by Robert Bell
Posted 1/31/2011 12:00 am
Updated 1 year ago
In addition to the telemedicine component, there is a strong educational aspect to the new broadband network the University of Arkansas for Medical Sciences is spearheading.
Four-year colleges in the state already have access to a very high-speed network through the Arkansas Research & Education Optical Network. The new network, of which AREON is taking a large role in building, will allow the state's two-year colleges to get in on the high-speed action.
First and foremost, that means increased capacity, said Ed Franklin, executive director of the Arkansas Association of Two-Year Colleges. "Currently, most of our campuses have 6- to 10-megabits-per-second capacity, and we're going up to between 100 and 110 megabits per second."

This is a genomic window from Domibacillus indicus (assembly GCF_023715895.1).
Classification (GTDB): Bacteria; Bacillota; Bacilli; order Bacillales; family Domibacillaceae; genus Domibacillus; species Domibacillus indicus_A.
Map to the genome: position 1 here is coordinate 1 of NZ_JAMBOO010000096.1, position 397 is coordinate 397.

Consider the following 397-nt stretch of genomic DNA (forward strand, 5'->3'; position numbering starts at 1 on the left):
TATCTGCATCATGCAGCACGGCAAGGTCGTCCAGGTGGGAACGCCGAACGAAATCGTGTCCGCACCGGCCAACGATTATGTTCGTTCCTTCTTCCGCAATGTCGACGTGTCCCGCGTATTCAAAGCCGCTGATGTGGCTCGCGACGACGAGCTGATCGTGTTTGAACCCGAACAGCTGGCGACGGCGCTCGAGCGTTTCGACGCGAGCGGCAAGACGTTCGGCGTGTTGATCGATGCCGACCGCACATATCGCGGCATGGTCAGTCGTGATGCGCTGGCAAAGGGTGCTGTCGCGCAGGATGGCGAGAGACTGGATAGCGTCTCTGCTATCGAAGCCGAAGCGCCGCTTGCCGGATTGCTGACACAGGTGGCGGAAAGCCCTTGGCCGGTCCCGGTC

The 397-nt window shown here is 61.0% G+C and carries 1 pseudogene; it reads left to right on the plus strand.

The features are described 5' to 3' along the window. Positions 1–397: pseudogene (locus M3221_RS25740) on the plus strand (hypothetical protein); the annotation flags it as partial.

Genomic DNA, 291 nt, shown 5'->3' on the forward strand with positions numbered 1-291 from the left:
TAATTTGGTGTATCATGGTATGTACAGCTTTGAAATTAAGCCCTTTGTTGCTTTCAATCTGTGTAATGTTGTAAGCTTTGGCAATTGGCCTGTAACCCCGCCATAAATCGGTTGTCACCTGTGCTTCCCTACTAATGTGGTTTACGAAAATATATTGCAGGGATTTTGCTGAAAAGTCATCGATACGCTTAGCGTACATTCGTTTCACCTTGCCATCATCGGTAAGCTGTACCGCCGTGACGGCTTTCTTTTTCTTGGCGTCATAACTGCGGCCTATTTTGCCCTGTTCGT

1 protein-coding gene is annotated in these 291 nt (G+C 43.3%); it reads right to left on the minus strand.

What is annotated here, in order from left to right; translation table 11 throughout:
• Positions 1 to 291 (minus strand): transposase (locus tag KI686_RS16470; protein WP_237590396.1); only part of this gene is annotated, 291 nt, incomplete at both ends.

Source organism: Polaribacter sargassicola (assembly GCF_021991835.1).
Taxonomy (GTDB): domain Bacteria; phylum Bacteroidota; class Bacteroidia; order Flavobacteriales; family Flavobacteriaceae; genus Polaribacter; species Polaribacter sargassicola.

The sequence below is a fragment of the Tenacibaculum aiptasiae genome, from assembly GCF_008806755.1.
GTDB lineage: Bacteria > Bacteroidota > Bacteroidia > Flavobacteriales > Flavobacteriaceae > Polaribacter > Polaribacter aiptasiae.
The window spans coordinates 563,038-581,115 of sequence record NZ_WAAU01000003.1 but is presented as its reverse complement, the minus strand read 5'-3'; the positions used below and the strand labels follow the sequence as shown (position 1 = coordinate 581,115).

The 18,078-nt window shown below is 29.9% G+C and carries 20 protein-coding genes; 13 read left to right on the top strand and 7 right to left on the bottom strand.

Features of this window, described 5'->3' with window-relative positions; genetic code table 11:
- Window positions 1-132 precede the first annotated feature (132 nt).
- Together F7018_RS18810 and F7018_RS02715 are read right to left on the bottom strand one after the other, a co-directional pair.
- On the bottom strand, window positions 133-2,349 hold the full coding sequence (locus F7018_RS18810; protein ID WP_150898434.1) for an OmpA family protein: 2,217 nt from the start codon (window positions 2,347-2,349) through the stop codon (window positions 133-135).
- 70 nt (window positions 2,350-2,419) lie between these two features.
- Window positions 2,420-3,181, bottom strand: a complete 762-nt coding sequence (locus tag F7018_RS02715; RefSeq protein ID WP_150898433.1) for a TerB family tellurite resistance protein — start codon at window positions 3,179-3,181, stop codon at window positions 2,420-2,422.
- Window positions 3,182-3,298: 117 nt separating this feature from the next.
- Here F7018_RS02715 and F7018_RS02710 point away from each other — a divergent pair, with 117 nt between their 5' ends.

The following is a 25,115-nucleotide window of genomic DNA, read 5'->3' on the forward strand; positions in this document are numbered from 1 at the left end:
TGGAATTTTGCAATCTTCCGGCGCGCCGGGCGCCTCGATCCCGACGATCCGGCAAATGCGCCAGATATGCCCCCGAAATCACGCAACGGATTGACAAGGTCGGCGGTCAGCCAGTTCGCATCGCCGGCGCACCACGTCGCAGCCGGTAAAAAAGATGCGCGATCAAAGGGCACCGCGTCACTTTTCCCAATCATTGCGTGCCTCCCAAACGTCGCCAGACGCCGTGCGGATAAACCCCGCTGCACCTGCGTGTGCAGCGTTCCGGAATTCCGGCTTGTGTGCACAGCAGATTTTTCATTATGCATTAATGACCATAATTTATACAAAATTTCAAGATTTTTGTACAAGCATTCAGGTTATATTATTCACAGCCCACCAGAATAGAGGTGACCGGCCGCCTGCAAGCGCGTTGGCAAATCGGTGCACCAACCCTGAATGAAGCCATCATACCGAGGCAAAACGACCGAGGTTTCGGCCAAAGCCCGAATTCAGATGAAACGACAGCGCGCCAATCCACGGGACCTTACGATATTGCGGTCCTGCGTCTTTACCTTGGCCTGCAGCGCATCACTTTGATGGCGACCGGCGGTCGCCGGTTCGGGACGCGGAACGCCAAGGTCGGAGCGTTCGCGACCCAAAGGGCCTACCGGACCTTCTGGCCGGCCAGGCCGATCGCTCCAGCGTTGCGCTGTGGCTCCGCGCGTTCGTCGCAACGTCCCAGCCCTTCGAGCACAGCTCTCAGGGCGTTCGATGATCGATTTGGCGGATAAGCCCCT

With such dramatically faster delivery the schools can have many more bandwidth-hungry applications - such as high-definition video streaming - running simultaneously, he said.
"We're going to have the capacity to do what most other states' community colleges don't have the capacity to do: the capacity to work with the universities, to tie together computers for solving complex problems or for software applications that could never have been done before," Franklin said.
Community colleges also provide work force training for about 50,000 workers every year, Franklin said. The new connection will dramatically increase the possibility for distance learning for businesses, he said.
"Whenever Eisenhower created the interstate highway system, he connected states through cars and trucks," Franklin said. "This is going to be connecting folks through knowledge and information."